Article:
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Prisons Are Becoming De Facto Holding Centers for the Mentally Ill

| April 13, 2011

According to an editorial in the Chicago Sun-Times, jails in Illinois have become “de facto holding centers for the mentally ill” due to the shortage of available beds at psychiatric facilities. In February, Iowa faced a similar problem, as the lack of available mental health services in Iowa communities led to a rise in civil commitments to their prison system. In both situations, significant reductions in funding for community-based services have forced the criminal justice system to assume a greater role in mental health.

Currently, Illinois sheriffs are pushing a bill that would set a limit on how long an inmate deemed unfit to stand trial could remain in a county jail. After the limit has been reached, the sheriff would then have the authority to authorize a transfer to the nearest state mental health facility. As the editorial correctly points out, however, this would do nothing to address the overall lack of available mental health services—even though it would reduce the direct burden on the corrections system.

According to a report by the National Sheriffs’ Association and the Treatment Advocacy Center, a seriously mentally ill person in the United States is three times more likely to be incarcerated than hospitalized. And since jails and prisons are not created to be de facto mental hospitals, there are a number of problems associated with placing large numbers of seriously mentally ill individuals into jails and prisons. In particular, mentally ill inmates cost much more. In Texas prisons, for example, the average prisoner costs the state about $22,000 per year, but prisoners with mental illness cost between $30,000 and $50,000.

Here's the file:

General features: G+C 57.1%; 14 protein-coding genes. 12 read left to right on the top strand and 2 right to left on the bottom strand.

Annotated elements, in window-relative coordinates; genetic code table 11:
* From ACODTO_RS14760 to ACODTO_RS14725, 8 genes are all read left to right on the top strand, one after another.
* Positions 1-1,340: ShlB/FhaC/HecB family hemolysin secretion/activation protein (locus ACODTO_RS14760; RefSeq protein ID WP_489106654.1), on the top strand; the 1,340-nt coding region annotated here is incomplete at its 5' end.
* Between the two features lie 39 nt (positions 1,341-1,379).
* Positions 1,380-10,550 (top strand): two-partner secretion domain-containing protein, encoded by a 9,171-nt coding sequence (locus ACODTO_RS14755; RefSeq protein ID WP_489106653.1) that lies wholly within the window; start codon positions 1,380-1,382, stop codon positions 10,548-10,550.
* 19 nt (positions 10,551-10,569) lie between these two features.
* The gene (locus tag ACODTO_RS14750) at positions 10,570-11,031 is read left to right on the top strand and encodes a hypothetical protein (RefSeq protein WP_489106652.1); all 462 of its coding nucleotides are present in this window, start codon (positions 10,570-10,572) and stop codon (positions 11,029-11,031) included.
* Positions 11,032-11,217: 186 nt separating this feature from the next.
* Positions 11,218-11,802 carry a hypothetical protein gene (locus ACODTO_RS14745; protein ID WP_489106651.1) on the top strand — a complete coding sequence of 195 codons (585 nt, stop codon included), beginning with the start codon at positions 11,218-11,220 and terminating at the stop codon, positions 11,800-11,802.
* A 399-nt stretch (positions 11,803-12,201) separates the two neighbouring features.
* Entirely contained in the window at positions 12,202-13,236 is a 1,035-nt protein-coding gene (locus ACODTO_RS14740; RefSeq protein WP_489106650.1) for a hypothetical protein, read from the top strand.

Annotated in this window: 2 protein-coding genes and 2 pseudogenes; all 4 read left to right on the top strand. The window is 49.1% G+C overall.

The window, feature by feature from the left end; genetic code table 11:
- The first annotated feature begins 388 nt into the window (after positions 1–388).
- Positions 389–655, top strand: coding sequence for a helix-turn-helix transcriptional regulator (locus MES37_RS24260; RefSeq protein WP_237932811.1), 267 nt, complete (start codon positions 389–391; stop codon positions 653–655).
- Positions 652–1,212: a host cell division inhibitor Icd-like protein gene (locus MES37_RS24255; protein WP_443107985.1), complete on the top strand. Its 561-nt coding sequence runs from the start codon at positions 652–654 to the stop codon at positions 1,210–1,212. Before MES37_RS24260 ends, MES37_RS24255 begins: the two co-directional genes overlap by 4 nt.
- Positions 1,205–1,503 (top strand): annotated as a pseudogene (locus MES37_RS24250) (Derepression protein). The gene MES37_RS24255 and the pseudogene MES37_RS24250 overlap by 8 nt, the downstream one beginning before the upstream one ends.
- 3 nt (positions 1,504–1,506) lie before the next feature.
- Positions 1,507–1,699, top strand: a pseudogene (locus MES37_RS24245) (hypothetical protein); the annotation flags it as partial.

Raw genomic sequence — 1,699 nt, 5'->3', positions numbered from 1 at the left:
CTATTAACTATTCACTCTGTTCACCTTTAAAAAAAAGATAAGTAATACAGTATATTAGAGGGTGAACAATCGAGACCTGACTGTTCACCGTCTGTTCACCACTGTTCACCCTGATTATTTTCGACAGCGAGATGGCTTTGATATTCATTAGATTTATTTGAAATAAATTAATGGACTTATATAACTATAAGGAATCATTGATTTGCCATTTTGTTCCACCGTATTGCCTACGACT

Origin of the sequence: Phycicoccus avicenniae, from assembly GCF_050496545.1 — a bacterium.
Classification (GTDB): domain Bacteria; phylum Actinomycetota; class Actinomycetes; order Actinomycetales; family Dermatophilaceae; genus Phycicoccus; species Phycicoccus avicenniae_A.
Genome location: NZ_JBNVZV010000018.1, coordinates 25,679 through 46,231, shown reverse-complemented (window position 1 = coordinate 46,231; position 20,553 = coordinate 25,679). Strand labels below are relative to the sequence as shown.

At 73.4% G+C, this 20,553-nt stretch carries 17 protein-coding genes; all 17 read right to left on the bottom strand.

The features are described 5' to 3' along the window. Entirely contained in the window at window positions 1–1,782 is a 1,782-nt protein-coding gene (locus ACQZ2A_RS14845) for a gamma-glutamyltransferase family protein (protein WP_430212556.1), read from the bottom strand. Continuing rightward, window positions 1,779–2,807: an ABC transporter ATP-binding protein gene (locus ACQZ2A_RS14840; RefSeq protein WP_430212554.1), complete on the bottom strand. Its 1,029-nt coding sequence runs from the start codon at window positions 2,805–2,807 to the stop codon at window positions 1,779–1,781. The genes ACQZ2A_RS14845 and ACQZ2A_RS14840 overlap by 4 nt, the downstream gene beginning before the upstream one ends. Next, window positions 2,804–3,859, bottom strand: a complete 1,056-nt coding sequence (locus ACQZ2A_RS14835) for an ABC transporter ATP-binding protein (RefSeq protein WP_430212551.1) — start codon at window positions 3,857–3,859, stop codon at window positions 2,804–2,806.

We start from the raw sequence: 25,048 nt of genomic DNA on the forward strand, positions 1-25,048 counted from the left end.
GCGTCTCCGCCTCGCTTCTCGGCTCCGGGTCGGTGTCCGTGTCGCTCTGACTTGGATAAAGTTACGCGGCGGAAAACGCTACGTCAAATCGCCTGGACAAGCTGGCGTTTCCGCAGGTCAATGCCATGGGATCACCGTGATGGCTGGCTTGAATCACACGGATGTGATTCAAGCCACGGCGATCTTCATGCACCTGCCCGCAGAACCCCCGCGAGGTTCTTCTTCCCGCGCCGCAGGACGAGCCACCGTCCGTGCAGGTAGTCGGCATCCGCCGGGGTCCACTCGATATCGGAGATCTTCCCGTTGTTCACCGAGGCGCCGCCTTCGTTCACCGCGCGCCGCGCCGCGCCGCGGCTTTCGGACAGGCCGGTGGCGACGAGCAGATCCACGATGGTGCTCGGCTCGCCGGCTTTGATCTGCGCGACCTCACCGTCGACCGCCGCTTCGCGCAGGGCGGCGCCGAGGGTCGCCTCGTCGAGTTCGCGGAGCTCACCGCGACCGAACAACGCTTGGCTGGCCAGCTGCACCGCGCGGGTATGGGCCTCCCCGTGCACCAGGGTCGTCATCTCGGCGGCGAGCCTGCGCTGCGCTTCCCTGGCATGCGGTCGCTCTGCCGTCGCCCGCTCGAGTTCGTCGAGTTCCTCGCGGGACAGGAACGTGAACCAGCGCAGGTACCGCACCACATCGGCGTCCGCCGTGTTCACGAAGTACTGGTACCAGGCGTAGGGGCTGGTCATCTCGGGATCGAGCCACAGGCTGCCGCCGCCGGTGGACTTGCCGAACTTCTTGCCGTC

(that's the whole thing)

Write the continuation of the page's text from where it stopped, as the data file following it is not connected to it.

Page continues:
In addition to the costs of incarceration, recidivism rates for mentally ill inmates are higher, their stays are longer, they are more difficult to manage, and they are more likely to commit suicide. So while the massive budget deficits that states are facing makes it difficult to advocate increased spending, “cutting corners on vital services now will only cost us more down the road.”

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